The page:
Numerical Optimization of a propeller in a given wake and behind a ship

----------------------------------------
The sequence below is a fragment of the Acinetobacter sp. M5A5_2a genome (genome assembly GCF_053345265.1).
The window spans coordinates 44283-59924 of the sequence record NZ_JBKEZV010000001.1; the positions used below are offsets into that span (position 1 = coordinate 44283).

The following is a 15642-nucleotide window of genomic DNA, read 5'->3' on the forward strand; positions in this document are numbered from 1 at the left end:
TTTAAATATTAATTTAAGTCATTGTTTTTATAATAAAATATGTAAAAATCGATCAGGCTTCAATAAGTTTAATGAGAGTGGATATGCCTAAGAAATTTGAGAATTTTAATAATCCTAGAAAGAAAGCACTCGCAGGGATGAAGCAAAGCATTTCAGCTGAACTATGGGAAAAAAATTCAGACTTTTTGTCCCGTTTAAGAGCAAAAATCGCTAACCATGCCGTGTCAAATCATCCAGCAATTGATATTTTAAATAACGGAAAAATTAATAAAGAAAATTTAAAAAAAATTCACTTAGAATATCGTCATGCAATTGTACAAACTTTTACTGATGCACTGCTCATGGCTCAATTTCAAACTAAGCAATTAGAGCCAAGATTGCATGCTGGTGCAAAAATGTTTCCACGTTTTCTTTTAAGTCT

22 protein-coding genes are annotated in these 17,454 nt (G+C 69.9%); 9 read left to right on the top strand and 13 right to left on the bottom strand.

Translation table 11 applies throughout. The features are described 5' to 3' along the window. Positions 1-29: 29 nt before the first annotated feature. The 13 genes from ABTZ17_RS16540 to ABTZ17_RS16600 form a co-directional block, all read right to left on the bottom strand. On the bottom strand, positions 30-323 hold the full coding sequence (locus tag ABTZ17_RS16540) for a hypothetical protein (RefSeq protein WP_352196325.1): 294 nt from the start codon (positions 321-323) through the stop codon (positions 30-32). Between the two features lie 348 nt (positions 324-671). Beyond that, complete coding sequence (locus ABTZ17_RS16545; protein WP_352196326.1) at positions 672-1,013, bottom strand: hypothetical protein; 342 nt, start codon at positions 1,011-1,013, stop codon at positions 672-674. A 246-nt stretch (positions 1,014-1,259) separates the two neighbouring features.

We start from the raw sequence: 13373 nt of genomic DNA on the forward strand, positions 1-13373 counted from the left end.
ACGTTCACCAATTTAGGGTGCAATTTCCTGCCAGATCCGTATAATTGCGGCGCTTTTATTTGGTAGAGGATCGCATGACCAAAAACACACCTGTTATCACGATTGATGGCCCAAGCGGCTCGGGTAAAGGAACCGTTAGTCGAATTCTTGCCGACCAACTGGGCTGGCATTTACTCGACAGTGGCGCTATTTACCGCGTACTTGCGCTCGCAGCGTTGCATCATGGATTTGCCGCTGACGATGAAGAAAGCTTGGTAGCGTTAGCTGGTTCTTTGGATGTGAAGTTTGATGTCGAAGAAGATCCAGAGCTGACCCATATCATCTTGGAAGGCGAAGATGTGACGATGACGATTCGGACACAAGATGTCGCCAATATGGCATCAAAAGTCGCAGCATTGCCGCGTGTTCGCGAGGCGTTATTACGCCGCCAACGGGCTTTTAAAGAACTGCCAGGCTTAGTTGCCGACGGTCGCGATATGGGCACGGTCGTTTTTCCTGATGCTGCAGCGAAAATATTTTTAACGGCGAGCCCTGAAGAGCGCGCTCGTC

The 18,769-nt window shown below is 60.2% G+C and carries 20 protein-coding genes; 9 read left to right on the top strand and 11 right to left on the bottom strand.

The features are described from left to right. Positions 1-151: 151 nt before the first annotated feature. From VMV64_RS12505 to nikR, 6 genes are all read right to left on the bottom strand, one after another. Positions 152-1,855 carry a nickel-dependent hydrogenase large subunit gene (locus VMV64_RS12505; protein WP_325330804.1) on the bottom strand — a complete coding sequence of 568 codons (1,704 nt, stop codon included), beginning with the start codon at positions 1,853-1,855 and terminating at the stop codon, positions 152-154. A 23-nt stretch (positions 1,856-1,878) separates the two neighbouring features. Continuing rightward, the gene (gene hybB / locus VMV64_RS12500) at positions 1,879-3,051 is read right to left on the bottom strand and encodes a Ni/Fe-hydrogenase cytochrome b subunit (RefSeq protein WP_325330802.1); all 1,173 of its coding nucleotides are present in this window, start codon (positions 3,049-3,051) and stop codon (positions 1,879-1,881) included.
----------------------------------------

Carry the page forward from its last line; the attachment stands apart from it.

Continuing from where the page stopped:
Abstract: The work presented in this thesis includes two stages in a research project at the Rolls-Royce University Technology Center (UTC) at Chalmers Technology University. The objective of the project is to develop an optimization technique for ship/propeller interaction. In the first stage, the optimization of a cavitating propeller blade in a given wake is made to maximize the efficiency and minimize the propeller induced pressure fluctuations by tuning the propeller blade geometry. Both single objective and multi objective optimization models are set up. Cavitation constraints are switched on separately or simultaneously to investigate their influence on cavitation and efficiency. A gradient-based optimization method DHC (Dynamic Hill Climbing) is adopted. Optimizations starting from a near optimum and an off-design propeller are made and optimums obtained show better performance of efficiency and cavitation compared with the original propeller. In the second stage, the optimization of a propeller behind a fixed ship (Hamburg test case) at full scale is carried out to minimize the delivered power by adjusting the propeller geometry. To reduce the large computation effort required, the minimum iteration number and grid density are carefully selected. A global optimization method GA (Genetic Algorithm) is applied for the optimizations of a near optimum and an off-design propeller. A procedure of verification and correction of the objective function and design variables because of the unsatisfied constraint in the finer grids is introduced and applied for the near-optimum optimization. The aim of this work is to automatically optimize the geometry of a propeller with different objective functions and constraints. Especially once RANS solver is involved, the reduction of the computation effort required and the verification of the optimal design in the finer grids are vital to 3D optimization of the propeller/ship interaction at full scale. Although such procedures have only been applied for few cases, it is believed that they will produce clues and guidance for future more 3D optimizations with RANS solvers.
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